Human monocytic ehrlichiosis (HME) is a tick-borne illness caused by Ehrlichia chaffeensis. Data about disease in children have been largely derived from case reports or small case series.
A retrospective review of all medical and laboratory records from 6 sites located in the “tick belt” of the Southeastern United States was carried out. Demographic, history and laboratory data were abstracted from the identified medical records of patients. Bivariate statistical comparisons were performed using Fisher exact test or Wilcoxon rank sum tests.
Common clinical signs and symptoms of patients with HME (n = 32) included fever (100%), headache (69%), myalgia (69%), rash (66%), nausea/vomiting (56%), altered mental status (50%) and lymphadenopathy (47%). Only 48% had a complaint of fever, headache and rash. Common laboratory abnormalities included thrombocytopenia (94%), elevated aspartate aminotransferase (90%), elevated alanine aminotransferase (74%), hypoalbuminemia (65%), lymphopenia (57%), leukopenia (56%) and hyponatremia (55%). The median number of days of illness before the initiation of antirickettsial therapy was 6. Patients who received sulfonamides before starting doxycycline therapy developed a rash, were admitted to the hospital, and started doxycycline at a later date. Twenty-two percent of patients were admitted to the intensive care unit with 12.5% of patients requiring ventilatory and blood pressure support.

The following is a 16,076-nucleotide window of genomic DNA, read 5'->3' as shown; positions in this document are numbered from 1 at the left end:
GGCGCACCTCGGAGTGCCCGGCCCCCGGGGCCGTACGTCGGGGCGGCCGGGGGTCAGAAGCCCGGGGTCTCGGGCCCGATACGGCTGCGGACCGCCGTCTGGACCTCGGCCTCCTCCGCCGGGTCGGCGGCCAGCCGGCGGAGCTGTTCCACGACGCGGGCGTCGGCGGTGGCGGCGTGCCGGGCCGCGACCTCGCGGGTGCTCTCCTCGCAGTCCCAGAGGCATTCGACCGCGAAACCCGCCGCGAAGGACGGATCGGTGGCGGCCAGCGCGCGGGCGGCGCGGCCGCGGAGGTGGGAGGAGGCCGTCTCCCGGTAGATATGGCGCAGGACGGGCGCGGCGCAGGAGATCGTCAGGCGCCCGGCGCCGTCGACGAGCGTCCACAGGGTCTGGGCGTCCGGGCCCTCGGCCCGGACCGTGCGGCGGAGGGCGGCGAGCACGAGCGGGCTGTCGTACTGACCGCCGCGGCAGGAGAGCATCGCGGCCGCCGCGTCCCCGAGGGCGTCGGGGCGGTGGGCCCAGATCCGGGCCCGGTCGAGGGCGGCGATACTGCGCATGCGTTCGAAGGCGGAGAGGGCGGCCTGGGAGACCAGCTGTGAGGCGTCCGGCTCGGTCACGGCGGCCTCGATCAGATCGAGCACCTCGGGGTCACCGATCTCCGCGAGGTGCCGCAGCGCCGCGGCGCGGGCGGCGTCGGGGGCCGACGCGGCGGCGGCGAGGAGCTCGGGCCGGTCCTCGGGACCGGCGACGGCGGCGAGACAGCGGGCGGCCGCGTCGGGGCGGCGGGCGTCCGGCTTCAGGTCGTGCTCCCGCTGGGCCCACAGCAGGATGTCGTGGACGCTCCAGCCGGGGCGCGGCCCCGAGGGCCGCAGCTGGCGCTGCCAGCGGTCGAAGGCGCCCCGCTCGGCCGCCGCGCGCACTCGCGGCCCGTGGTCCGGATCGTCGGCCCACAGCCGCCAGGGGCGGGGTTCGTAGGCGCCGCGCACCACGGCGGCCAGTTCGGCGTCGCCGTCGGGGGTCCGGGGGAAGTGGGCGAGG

Although HME has been recognized among children for almost 20 years, there is only a limited knowledge about its clinical course. Even among physicians practicing in endemic regions, few cases are diagnosed each year. More work is needed to understand the true burden of disease and the natural history among asymptomatically and symptomatically infected children.
From the *University of Arkansas for Medical Sciences College of Medicine, Arkansas Children's Hospital, Little Rock, AR; †University of Tennessee Health Science Center, Le Bonheur Children's Medical Center, Memphis, TN; ‡University of Louisville School of Medicine, Kosair Children's Hospital, Louisville, KY; §Wake Forrest University School of Medicine, Brenner Children's Hospital, Winston-Salem, NC; ∥University of Missouri, Children's Mercy Hospital, Kansas City, MO; and ¶East Tennessee Children's Hospital, Knoxville, TN.
Accepted for publication February 1, 2007.
Address for correspondence: Gordon E. Schutze, MD, Texas Children's Hospital, 6621 Fannin, CC1210, Houston, TX 77030. E-mail: firstname.lastname@example.org.